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4 things you didn’t know about the world’s first superhero

 

Statue of Gilgamesh and the lion. Photo by Samantha licensed CC BY 2.0 

Today, superheroes are more popular than ever, with comics, movies, TV shows, and even cakes starring these popular characters. But where do they all come from? The Epic Of Gilgamesh is the world’s earliest known myth, and stars what many people consider to be the world’s first super powered hero!

The myth is based on a real king

a relief of Gilgamesh (left) and a human-headed winged bull from Assyria

Gilgamesh and lion (left) and a human-headed winged bull from Assyria, Louvre Museum. (Photo by Ninara licensed CC BY 2.0)

The Epic of Gilgamesh is a poem from ancient Mesopotamia (that's where Iraq and parts of Syria and Turkey are today) that was written as early as 2,100 B.C. — that's over 4,000 years ago! It’s considered the oldest surviving example of great western literature. It tells the story of an ancient king and his many amazing feats, but experts believe it may have been based on an actual person. The real Gilgamesh was thought to have ruled the city of Uruk, in modern day Iraq, sometime between 2,800 and 2,500 B.C. Over hundreds of years, legends and myths were built up around his actual deeds, and these became the Epic of Gilgamesh!

He got his superpowers from his mom, who was a goddess!

fragment of a relief dedicated to the goddess NinsunGilgamesh’s father was a king named Lugalbanda, and his mother was a goddess named Ninsun. Because of his mother’s divine heritage, Gilgamesh was considered a demigod (someone born of a human and a god, like Perseus from Greek legend or Maui from the film Moana), and had powers beyond those of ordinary men. These included super strength, great courage, and a much longer lifespan!

Photo is a fragment of a relief dedicated to the goddess Ninsun, mother of Gilgamesh.

His sidekick was a beast man!

relief showing Gilgamesh and Enikdu slaying the Bull of Heaven

Gilgamesh and Enkidu slaying the Bull of Heaven. (Photo by Lucas licensed CC BY 2.0)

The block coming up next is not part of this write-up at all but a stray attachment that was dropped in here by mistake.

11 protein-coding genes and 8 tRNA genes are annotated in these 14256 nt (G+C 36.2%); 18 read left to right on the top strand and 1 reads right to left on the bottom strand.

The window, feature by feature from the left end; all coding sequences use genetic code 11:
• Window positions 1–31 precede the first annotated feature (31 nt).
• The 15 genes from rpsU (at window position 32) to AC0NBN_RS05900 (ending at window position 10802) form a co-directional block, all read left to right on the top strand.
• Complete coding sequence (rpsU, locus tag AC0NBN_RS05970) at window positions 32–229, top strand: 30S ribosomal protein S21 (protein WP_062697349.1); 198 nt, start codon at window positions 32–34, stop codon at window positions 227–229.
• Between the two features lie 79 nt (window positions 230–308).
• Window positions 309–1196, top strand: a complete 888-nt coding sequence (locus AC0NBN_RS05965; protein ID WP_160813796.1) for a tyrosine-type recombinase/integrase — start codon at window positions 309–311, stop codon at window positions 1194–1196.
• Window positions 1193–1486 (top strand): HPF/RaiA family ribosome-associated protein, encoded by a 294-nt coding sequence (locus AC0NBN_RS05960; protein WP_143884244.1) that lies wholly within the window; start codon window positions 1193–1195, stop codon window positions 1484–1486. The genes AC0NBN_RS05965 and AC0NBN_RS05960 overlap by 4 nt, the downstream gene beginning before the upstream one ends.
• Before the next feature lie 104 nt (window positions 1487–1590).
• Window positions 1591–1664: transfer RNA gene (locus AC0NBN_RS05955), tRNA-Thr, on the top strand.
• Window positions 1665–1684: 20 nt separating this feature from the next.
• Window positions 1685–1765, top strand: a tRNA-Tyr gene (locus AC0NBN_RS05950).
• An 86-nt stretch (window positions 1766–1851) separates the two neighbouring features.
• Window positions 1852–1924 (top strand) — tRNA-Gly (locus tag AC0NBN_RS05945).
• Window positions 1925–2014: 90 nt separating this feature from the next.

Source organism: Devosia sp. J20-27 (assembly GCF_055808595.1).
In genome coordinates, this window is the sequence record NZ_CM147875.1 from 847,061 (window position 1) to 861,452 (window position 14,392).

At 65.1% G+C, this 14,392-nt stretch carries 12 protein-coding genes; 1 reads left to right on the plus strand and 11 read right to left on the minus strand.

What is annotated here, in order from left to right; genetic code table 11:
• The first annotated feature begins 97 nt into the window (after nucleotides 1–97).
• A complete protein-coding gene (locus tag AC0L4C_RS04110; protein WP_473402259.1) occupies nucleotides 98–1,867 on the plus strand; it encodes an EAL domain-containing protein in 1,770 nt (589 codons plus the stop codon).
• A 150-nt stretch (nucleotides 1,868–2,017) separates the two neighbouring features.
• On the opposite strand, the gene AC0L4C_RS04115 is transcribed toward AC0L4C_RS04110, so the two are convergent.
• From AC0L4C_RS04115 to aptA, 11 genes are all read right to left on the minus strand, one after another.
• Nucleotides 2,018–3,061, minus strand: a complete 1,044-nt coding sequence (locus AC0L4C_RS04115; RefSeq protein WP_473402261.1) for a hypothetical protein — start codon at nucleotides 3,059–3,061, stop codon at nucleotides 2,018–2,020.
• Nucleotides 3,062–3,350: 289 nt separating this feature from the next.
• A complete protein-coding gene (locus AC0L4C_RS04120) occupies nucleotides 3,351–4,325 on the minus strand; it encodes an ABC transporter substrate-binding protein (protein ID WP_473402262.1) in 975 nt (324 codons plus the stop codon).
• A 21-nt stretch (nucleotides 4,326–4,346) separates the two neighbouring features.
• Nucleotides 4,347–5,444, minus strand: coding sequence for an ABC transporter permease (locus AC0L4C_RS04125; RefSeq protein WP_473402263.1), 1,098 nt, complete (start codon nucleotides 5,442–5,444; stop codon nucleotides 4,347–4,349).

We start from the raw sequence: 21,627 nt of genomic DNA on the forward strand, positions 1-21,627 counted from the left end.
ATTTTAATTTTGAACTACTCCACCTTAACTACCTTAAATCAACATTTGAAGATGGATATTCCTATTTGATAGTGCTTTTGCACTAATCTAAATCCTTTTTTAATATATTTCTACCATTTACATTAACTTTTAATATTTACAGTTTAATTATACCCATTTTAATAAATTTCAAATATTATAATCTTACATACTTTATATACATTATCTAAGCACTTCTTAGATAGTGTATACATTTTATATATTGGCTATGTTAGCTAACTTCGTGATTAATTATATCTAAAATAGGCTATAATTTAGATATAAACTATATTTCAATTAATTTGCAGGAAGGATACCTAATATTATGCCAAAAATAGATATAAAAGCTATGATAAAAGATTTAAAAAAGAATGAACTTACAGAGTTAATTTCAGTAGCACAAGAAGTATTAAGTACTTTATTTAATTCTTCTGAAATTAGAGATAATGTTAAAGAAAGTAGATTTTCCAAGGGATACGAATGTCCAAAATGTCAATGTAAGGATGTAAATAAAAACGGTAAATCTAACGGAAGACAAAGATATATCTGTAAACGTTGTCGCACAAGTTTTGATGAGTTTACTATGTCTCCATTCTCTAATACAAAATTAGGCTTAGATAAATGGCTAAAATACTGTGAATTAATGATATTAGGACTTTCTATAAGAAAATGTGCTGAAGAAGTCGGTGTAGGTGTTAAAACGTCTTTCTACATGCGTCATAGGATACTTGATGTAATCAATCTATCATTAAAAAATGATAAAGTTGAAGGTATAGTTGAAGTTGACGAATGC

At the beginning of the Epic of Gilgamesh, Gilgamesh is considered a harsh king by his people. The gods hear their complaints, and the goddess of creation, Aruru, creates the wild man Enkidu and sends him to Earth. After being raised by animals, he eventually meets Gilgamesh, and they engage in a wrestling match. Although they’re equals in strength, Gilgamesh eventually wins the contest, but spares Enkidu. They soon become great friends, and consider each other brothers. Enkidu and Gilgamesh then go on a number of adventures together.

He tried to find the secret to immortality

a clay tablet showing Cuneiform characters

Gilgamesh's many adventures were written on tablets like this one using characters called Cuneiform. (Photo by ouhos OU History of Science Collection licensed CC BY-SA 2.0) 

Gilgamesh had many adventures both with and without Enkidu. During one of his solo journeys, he tried to find a way to live forever. He found a man named Utnapishtim, who, along with his wife, had survived a mighty flood and been granted immortality by the gods. Utnapishtim told Gilgamesh of a magical immortality plant that grew at the bottom of the sea. Gilgamesh tied stones to his feet and sank to the seafloor and found the plant. However, when he returned to shore it was stolen by a serpent and he lost his chance to live forever.

Where can I read about Gilgamesh?

Gilgamesh's story is so popular that you can find books and comics at your local library or bookstore. Here are a couple that you might find interesting:

The Gilgamesh Trilogy by Ludmilla Zeman

gilgamesh the king   Revenge of Ishtar   Last Quest of Gilgamesh

Gilgamesh the Hero by Geraldine McCaughrean and David Parkins

gilgamesh the hero